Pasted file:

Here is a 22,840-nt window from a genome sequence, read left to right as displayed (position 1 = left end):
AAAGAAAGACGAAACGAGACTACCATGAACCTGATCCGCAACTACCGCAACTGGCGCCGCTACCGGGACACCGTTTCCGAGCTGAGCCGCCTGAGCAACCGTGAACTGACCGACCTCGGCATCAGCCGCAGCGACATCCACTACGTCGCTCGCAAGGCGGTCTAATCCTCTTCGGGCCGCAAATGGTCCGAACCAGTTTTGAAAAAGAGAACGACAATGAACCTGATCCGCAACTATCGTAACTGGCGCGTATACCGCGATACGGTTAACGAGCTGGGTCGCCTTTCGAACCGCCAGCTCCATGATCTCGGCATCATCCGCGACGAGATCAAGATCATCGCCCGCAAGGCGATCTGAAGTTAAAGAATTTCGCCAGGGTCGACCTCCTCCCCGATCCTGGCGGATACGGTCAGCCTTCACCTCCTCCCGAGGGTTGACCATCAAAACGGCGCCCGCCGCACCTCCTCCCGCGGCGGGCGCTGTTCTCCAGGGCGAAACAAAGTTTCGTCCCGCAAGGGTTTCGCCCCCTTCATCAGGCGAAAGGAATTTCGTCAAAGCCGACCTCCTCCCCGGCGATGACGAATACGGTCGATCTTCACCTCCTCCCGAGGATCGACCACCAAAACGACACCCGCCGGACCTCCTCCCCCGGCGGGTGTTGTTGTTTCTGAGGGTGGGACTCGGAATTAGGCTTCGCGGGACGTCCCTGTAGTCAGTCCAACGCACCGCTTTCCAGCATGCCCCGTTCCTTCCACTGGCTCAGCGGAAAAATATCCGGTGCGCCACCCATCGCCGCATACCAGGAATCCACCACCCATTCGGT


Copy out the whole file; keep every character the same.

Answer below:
Here is a 22,840-nt window from a genome sequence, read left to right as displayed (position 1 = left end):
AAAGAAAGACGAAACGAGACTACCATGAACCTGATCCGCAACTACCGCAACTGGCGCCGCTACCGGGACACCGTTTCCGAGCTGAGCCGCCTGAGCAACCGTGAACTGACCGACCTCGGCATCAGCCGCAGCGACATCCACTACGTCGCTCGCAAGGCGGTCTAATCCTCTTCGGGCCGCAAATGGTCCGAACCAGTTTTGAAAAAGAGAACGACAATGAACCTGATCCGCAACTATCGTAACTGGCGCGTATACCGCGATACGGTTAACGAGCTGGGTCGCCTTTCGAACCGCCAGCTCCATGATCTCGGCATCATCCGCGACGAGATCAAGATCATCGCCCGCAAGGCGATCTGAAGTTAAAGAATTTCGCCAGGGTCGACCTCCTCCCCGATCCTGGCGGATACGGTCAGCCTTCACCTCCTCCCGAGGGTTGACCATCAAAACGGCGCCCGCCGCACCTCCTCCCGCGGCGGGCGCTGTTCTCCAGGGCGAAACAAAGTTTCGTCCCGCAAGGGTTTCGCCCCCTTCATCAGGCGAAAGGAATTTCGTCAAAGCCGACCTCCTCCCCGGCGATGACGAATACGGTCGATCTTCACCTCCTCCCGAGGATCGACCACCAAAACGACACCCGCCGGACCTCCTCCCCCGGCGGGTGTTGTTGTTTCTGAGGGTGGGACTCGGAATTAGGCTTCGCGGGACGTCCCTGTAGTCAGTCCAACGCACCGCTTTCCAGCATGCCCCGTTCCTTCCACTGGCTCAGCGGAAAAATATCCGGTGCGCCACCCATCGCCGCATACCAGGAATCCACCACCCATTCGGT